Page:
19Mar 19 March: St. Joseph, husband of the Blessed Virgin Mary

2 Sam 7:4ff. It is not king David who will build a house for the glory of God’s name. But God will build the house of David’s descendants, among them Joseph, foster-father of Jesus.

Rom 4:13ff. The “Faith,” “Righteousness” and (spiritual) “Descendants” that are linked with Abraham in this reading might also be applied to St. Joseph.

Mt 1:16-21; 24. Jesus’ antecedents from Abraham down to Joseph, who, accepting the mystery of Jesus’ conception, gives him his name and adopts him as his own.

A Just and Humble Man

From a homily by Pope Paul VI, on March 19, 1969

Today’s feast invites us to meditate on Saint Joseph, Our Lord Jesus’ legal and foster father. Because of that function which he performed in regard to Christ during His childhood and youth, he has been declared Patron or Protector of the Church, which continues Christ’s image and mission in time and reflects them in history.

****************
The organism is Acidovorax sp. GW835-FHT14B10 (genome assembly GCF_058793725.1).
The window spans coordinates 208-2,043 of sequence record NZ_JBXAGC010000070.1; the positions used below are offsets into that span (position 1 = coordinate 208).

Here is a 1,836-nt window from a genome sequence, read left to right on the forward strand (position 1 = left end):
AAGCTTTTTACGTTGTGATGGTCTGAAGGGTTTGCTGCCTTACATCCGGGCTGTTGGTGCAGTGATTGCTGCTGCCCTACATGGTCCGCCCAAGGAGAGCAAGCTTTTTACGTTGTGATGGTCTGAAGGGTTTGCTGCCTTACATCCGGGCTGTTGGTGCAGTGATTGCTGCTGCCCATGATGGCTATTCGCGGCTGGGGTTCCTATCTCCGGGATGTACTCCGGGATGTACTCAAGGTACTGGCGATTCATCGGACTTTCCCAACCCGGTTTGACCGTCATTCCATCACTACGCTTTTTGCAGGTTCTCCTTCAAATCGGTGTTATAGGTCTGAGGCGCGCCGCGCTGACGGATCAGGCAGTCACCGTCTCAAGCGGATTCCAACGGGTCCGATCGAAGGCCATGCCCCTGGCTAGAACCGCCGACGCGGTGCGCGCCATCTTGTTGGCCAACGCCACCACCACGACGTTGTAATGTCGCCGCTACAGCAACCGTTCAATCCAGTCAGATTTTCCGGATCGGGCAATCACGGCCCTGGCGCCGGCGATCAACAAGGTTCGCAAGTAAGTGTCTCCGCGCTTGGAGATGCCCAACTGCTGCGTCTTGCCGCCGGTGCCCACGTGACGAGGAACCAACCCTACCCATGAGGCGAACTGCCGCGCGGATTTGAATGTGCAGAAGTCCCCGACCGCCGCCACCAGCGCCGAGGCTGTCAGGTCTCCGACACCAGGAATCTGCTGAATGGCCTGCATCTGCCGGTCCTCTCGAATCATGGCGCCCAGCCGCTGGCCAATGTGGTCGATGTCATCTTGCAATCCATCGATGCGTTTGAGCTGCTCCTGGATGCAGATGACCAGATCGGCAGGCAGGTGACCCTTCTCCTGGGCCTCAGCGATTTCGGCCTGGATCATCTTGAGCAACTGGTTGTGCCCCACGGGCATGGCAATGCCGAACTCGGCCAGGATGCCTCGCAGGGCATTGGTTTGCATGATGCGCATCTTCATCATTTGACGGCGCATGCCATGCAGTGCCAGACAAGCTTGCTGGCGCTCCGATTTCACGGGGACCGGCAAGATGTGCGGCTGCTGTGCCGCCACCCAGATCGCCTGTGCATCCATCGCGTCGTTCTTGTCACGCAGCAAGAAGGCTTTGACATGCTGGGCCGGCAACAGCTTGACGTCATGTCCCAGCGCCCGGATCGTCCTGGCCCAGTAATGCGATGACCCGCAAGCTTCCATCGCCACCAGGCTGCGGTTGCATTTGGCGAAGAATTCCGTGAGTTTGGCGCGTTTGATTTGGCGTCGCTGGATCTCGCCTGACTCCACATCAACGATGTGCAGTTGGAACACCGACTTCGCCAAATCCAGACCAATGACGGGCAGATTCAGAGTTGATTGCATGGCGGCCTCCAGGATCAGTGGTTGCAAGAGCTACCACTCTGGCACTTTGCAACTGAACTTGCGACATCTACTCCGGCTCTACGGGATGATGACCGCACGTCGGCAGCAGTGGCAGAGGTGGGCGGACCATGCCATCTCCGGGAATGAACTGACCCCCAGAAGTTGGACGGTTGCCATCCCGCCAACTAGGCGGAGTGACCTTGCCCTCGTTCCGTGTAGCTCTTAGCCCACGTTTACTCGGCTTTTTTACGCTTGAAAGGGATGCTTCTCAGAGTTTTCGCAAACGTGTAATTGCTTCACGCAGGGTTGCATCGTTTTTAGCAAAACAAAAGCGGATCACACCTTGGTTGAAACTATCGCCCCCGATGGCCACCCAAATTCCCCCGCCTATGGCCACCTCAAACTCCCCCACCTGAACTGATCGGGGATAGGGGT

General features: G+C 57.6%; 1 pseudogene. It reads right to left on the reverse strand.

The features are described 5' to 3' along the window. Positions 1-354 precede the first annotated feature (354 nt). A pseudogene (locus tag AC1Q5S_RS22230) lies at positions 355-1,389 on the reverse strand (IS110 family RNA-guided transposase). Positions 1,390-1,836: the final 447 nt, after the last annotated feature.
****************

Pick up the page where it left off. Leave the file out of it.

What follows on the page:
At first sight there seems to be no material for a meditation on Joseph, for what do we know of him, apart from his name and a few events that occurred in Our Lord’s childhood? The Gospel does not record a single word from him; his language is silence. It was his attention to the angelic voices which spoke in his sleep; it was that prompt and generous obedience which was demanded from him; it was manual labour, in the most modest and fatiguing of forms, which earned Jesus the reputation of being “the son of the carpenter” (Mt. 13:55). There is nothing else known of him, and it might well be said that he lived an unknown life, the life of a simple artisan, with no sign of personal greatness.